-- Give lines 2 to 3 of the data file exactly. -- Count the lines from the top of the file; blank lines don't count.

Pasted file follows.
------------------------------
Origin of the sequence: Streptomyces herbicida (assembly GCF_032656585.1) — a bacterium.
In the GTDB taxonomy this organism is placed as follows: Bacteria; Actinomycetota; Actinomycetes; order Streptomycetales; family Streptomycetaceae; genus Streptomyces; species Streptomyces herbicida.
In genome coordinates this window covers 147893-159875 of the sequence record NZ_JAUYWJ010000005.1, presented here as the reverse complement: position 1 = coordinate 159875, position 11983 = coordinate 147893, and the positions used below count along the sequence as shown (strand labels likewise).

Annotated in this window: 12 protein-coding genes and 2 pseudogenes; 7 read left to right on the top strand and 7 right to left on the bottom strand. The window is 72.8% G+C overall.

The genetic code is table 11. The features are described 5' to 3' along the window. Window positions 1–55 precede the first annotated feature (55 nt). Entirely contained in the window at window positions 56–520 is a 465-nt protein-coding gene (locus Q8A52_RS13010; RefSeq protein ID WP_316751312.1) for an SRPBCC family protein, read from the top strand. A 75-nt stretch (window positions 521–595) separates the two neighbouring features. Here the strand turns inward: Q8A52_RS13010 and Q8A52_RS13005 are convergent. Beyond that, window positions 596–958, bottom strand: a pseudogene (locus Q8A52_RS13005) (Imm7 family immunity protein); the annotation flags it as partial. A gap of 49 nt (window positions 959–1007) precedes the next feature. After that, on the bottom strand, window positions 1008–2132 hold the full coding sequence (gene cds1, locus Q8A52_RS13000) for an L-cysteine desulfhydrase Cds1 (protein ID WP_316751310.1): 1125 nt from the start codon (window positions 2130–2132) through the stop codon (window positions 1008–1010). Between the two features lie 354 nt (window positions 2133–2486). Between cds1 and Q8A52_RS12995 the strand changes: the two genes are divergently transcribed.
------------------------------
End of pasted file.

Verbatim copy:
In the GTDB taxonomy this organism is placed as follows: Bacteria; Actinomycetota; Actinomycetes; order Streptomycetales; family Streptomycetaceae; genus Streptomyces; species Streptomyces herbicida.
In genome coordinates this window covers 147893-159875 of the sequence record NZ_JAUYWJ010000005.1, presented here as the reverse complement: position 1 = coordinate 159875, position 11983 = coordinate 147893, and the positions used below count along the sequence as shown (strand labels likewise).